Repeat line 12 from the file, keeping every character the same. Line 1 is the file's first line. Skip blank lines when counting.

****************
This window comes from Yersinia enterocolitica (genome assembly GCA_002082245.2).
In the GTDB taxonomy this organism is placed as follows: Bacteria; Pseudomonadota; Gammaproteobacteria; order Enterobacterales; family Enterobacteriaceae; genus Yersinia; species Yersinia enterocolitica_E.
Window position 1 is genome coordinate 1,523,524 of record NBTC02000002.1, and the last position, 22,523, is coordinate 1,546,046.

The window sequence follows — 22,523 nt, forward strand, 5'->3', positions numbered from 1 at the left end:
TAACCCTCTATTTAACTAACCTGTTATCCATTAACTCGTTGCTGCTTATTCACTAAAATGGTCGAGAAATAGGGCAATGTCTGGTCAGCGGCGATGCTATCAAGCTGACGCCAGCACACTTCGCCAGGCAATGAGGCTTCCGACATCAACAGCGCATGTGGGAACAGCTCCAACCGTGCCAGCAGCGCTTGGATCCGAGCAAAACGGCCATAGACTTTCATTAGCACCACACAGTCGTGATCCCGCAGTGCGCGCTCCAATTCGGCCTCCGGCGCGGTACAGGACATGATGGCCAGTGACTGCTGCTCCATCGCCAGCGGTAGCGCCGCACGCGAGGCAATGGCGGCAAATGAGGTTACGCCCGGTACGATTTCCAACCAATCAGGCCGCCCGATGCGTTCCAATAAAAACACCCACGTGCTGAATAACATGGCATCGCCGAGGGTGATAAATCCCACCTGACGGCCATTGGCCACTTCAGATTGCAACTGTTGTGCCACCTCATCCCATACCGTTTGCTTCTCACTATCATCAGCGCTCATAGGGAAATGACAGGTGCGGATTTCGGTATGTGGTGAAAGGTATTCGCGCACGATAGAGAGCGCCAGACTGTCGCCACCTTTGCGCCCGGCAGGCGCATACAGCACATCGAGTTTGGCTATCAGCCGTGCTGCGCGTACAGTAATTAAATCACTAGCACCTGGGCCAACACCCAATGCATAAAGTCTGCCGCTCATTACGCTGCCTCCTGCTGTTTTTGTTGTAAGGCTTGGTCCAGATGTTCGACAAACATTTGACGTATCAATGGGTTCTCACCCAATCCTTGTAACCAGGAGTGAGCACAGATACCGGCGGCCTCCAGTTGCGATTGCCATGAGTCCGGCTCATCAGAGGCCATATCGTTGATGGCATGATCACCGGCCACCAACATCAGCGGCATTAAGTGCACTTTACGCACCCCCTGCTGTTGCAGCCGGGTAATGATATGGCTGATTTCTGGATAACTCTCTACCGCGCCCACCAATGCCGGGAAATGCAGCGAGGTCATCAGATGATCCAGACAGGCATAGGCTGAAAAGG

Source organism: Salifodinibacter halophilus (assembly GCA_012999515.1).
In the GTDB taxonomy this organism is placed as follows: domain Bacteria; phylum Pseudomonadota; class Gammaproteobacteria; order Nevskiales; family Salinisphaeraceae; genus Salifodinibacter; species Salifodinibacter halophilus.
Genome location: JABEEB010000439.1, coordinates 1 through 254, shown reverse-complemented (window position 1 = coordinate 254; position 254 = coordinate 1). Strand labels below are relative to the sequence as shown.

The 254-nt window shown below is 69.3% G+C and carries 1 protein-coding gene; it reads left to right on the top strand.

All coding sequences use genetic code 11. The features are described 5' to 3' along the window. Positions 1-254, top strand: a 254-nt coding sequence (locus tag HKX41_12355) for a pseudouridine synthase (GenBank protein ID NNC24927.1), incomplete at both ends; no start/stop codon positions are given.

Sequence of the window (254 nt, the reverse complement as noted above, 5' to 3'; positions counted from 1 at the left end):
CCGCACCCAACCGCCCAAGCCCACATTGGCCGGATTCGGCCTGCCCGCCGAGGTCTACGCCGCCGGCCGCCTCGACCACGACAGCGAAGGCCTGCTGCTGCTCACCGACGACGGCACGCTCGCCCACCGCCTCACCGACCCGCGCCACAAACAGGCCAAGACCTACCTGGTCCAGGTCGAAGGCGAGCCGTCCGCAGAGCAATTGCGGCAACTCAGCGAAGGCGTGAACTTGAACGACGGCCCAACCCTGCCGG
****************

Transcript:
CCGCACCCAACCGCCCAAGCCCACATTGGCCGGATTCGGCCTGCCCGCCGAGGTCTACGCCGCCGGCCGCCTCGACCACGACAGCGAAGGCCTGCTGCTGCTCACCGACGACGGCACGCTCGCCCACCGCCTCACCGACCCGCGCCACAAACAGGCCAAGACCTACCTGGTCCAGGTCGAAGGCGAGCCGTCCGCAGAGCAATTGCGGCAACTCAGCGAAGGCGTGAACTTGAACGACGGCCCAACCCTGCCGG